Filing 204

ORDER DENYING 201 Motion for Leave to Appeal in forma pauperis. Ordered by US DISTRICT JUDGE MARC THOMAS TREADWELL on 5/3/2017. (tlh)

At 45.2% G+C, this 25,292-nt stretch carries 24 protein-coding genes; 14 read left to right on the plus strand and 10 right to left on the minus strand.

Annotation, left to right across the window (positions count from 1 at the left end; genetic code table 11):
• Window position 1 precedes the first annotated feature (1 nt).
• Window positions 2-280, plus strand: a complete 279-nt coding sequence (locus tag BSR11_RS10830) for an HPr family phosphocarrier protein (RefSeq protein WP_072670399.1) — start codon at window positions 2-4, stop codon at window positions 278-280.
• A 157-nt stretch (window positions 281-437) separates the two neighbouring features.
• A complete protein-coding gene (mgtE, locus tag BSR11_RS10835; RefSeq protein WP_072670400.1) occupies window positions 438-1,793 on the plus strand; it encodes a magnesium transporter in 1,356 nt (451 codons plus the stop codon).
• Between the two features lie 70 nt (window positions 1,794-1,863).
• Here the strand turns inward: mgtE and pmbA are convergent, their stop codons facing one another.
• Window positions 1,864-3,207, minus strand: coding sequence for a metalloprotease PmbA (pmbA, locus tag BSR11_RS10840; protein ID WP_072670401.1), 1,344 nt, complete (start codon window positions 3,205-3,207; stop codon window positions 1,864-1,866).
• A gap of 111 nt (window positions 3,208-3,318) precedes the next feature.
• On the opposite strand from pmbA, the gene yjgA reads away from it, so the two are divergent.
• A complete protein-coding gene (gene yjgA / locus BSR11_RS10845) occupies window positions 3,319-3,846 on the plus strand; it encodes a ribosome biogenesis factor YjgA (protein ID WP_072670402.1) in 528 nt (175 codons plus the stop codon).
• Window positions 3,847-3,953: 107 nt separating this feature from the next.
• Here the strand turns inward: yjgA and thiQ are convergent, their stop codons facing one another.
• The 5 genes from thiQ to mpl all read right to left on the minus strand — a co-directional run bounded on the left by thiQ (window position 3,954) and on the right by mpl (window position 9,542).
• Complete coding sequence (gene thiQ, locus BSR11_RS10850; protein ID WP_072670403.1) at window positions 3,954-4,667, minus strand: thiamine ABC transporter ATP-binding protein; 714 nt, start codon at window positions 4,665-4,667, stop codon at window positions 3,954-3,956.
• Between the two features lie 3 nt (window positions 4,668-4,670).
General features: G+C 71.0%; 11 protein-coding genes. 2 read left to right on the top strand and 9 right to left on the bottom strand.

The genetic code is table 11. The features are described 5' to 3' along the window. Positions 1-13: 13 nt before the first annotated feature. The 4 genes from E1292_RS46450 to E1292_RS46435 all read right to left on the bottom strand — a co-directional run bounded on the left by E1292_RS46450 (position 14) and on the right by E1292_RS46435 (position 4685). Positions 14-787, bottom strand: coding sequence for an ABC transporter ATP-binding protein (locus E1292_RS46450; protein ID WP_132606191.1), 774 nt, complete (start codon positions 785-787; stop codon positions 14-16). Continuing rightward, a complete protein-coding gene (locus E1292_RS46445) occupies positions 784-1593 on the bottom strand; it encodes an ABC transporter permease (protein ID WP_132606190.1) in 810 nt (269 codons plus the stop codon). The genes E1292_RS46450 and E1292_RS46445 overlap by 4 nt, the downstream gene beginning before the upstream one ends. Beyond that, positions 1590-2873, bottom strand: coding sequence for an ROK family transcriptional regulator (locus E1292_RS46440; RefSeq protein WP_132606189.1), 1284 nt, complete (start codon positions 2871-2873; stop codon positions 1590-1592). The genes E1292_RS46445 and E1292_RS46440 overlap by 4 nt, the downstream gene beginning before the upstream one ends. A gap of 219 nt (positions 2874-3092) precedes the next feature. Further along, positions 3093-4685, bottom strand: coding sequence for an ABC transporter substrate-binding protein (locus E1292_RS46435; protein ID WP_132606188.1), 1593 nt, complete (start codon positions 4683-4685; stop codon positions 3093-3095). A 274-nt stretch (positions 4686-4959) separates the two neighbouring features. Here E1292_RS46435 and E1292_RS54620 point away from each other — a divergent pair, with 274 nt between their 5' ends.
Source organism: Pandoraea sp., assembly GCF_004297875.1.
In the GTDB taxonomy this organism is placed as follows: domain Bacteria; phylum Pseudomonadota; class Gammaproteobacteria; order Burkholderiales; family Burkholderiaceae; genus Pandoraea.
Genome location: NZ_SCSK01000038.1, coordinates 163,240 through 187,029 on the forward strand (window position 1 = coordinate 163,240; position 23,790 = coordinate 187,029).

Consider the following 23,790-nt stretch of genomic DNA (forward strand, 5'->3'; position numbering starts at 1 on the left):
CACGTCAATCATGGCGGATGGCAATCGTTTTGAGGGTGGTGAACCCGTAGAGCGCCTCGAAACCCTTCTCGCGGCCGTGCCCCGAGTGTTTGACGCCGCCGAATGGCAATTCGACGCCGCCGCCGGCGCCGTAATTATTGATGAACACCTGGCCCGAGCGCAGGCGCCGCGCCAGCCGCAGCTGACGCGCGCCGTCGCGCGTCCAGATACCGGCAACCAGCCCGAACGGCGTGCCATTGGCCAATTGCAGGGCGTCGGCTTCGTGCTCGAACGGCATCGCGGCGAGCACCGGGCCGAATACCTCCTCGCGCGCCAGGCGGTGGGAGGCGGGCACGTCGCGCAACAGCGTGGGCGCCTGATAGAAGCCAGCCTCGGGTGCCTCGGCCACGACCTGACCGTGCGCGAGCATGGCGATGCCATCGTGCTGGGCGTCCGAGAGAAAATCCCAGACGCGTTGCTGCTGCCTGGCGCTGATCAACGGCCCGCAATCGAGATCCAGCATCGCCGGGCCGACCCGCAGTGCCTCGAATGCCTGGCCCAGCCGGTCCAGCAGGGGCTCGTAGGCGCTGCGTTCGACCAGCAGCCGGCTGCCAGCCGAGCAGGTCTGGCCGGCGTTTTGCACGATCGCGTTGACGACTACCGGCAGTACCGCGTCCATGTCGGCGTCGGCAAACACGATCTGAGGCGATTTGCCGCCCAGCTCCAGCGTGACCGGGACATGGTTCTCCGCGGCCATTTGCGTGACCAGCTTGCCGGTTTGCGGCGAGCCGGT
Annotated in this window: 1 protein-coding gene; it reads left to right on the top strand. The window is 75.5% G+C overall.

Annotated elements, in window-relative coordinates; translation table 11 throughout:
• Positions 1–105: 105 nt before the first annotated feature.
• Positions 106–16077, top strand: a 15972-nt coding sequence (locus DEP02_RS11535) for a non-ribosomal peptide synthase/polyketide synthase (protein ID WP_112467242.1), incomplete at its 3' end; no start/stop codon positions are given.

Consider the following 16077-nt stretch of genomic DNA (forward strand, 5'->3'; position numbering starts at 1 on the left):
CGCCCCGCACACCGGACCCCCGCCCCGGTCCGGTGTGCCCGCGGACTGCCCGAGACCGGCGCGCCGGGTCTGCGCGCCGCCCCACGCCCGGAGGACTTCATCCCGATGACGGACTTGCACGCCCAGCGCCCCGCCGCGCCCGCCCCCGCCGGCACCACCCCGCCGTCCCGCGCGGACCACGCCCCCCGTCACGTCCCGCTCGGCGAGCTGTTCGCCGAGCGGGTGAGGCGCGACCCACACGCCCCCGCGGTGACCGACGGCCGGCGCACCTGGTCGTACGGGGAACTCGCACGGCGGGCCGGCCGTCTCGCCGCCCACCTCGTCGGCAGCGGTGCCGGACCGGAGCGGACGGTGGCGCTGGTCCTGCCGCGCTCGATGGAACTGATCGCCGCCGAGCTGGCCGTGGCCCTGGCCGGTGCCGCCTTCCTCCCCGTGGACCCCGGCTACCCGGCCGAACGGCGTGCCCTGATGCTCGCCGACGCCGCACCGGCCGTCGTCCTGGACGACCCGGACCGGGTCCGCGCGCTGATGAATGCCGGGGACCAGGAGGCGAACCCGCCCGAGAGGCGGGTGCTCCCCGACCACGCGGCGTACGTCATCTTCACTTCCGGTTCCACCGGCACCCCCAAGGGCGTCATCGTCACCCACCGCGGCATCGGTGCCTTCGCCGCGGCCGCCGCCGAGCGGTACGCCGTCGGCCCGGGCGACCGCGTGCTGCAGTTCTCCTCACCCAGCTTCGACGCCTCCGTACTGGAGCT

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IN THE UNITED STATES DISTRICT COURT FOR THE MIDDLE DISTRICT OF GEORGIA MACON DIVISION KEVIN WEST, Plaintiff, v. Sergeant TEMPLE, et al., Defendant. ) ) ) ) ) ) ) ) ) ) CIVIL ACTION NO. 5:14-CV-86 (MTT) ORDER Plaintiff Kevin West has filed a motion for leave to appeal IFP. Doc. 201. West appeals from a January 10, 2017 jury verdict in favor of the Defendants in this civil rights action. Docs. 192 at 1; 194. Applications to appeal IFP are governed by 28 U.S.C. § 1915 and Federal Rule of Appellate Procedure 24. Section 1915 provides: (a)(1) [A]ny court of the United States may authorize the commencement, prosecution or defense of any suit, action or proceeding, civil or criminal, or appeal therein, without prepayment of fees or security therefore, by a person who submits an affidavit that includes a statement of all assets such prisoner possesses that the person is unable to pay such fees or give security therefor. Such affidavit shall state the nature of the action, defense or appeal and affiant’s belief that the person is entitled to redress. .... (3) An appeal may not be taken in forma pauperis if the trial court certifies in writing that it is not taken in good faith. Similarly, Federal Rule of Appellate Procedure 24(a) provides: (1) [A] party to a district-court action who desires to appeal in forma pauperis must file a motion in the district court. The party must attach an affidavit that: (A) shows . . . the party’s inability to pay or to give security for fees and costs; (B) claims an entitlement to redress; and (C) states the issues that the party intends to present on appeal. (2) . . . . If the district court denies the motion, it must state its reasons in writing. District courts therefore must make two determinations when deciding an application to appeal IFP: whether the plaintiff is financially unable to pay the filing fee required for an appeal, and whether the plaintiff has made her appeal in “good faith.” In this case, West’s application and his certified trust account indicate that he is unable to pay the $505 appellate filing fee. See Doc. 2-1 at 1 (authorized officer of West’s place of incarceration certifying that West’s average monthly balance was $10 in the six months prior to February 10, 2014); see generally Doc. 201 (documenting that West accrued zero income from the past twelve months, expects zero income next month, and has no cash or assets); see also id. at 4 (“I am in prison and my mother pasted [sic] away. Therefore, I have no family support.”). As to the good faith requirement, “‘good faith’ . . . must be judged by an objective standard.” Coppedge v. United States, 369 U.S. 438, 445 (1962). A plaintiff demonstrates good faith when he seeks review of a non-frivolous issue. Id.; Morris v. Ross, 663 F.2d 1032, 1033 (11th Cir. 1981). An issue “is frivolous if it is ‘without arguable merit either in law or fact.’” Napier v. Preslicka, 314 F.3d 528, 531 (11th Cir. 2002) (citation omitted). “Arguable means being capable of being convincingly argued.” Sun v. Forrester, 939 F.2d 924, 925 (11th Cir. 1991) (quotation marks and citations omitted); see also Carroll v. Gross, 984 F.2d 392, 393 (11th Cir. 1993) (“[A] case is frivolous . . . when it appears the plaintiff ‘has little or no chance of success.’”) (citations -2- omitted). “In deciding whether an IFP appeal is frivolous, a district court determines whether there is ‘a factual and legal basis, of constitutional dimension, for the asserted wrong, however inartfully pleaded.’” Sun, 939 F.2d at 925 (citations omitted). In this case, West, a state prisoner proceeding pro se, contended that the Defendants used excessive force against West in violation of his constitutional rights by slamming him into the ground and then dragging him by his restraints. Doc. 48 at 2-4. The Defendants contended that the force they used was lawful. Docs. 73 at 3-4; 78 at 3-4. The Court granted in part and denied in part the Defendants’ motion for summary judgment, ruling that a factual dispute existed and therefore West’s claim should go to trial but limiting his possible recovery to nominal damages because the undisputed evidence showed he only suffered de minimis injuries. Docs. 162 at 1-2; 154 at 13-14. At trial, the jury delivered a verdict for the Defendants after deliberating for only 30 minutes. See Doc. 190 at 2 (minute entry documenting trial proceedings and jury deliberations). West has not submitted a statement of the issues he intends to appeal, as he was required to do. Fed. R. App. Pro. 24(a)(1)(C). West has alleged, in his notice of appeal, that he has unspecified “evidence that would have helped him in his trial.” Doc. 196. The Court is not aware of any such evidence, and West did not attempt to introduce any such evidence at trial. Further, West made very few objections during trial, none of which present a non-frivolous issue for appeal. West objected to the admission of the recent felony convictions of West and witness Royrecus Cunningham as irrelevant, but the Court ruled that such evidence is admissible pursuant to Federal Rule of Evidence 609(a)(1)(A) and gave a jury instruction (both during and after trial) ordering the jury to limit its use of such evidence to determining -3- credibility. See Doc. 191 at 4 (noting that jurors “may consider the fact that the witness has been convicted of a felony” when weighing the witness’s credibility). West also objected to some witnesses’ testimony on the grounds that the witnesses were not testifying truthfully; the Court overruled those objections and pointed out to West that the credibility of testimony is a fact question for the jury to decide. In sum, this case involved the resolution of a simple fact issue, and the evidence overwhelmingly favored the Defendants’ version of events. Since there are no issues with arguable merit, this appeal is not brought in good faith. Accordingly, West’s application to appeal IFP (Doc. 201) is DENIED. If West wishes to proceed with his appeal, he must pay the entire $505 appellate filing fee. West’s application and affidavit for IFP indicate that he cannot pay the fee immediately. See generally Doc. 201. Therefore, he must pay using the partial payment plan described in 28 U.S.C. § 1915(b), and the prison account custodian shall cause to be remitted to the Clerk of this Court monthly payments of 20% of the preceding month’s income credited to West’s account to the extent the account balance exceeds $10 until the $505 appellate filing fee has been paid in full. Checks should be made payable to “Clerk, U.S. District Court.” The Clerk of Court is DIRECTED to send a copy of this Order to the custodian of the prison in which West is incarcerated. SO ORDERED, this 3rd day of May, 2017. S/ Marc T. Treadwell MARC T. TREADWELL, JUDGE UNITED STATES DISTRICT COURT -4-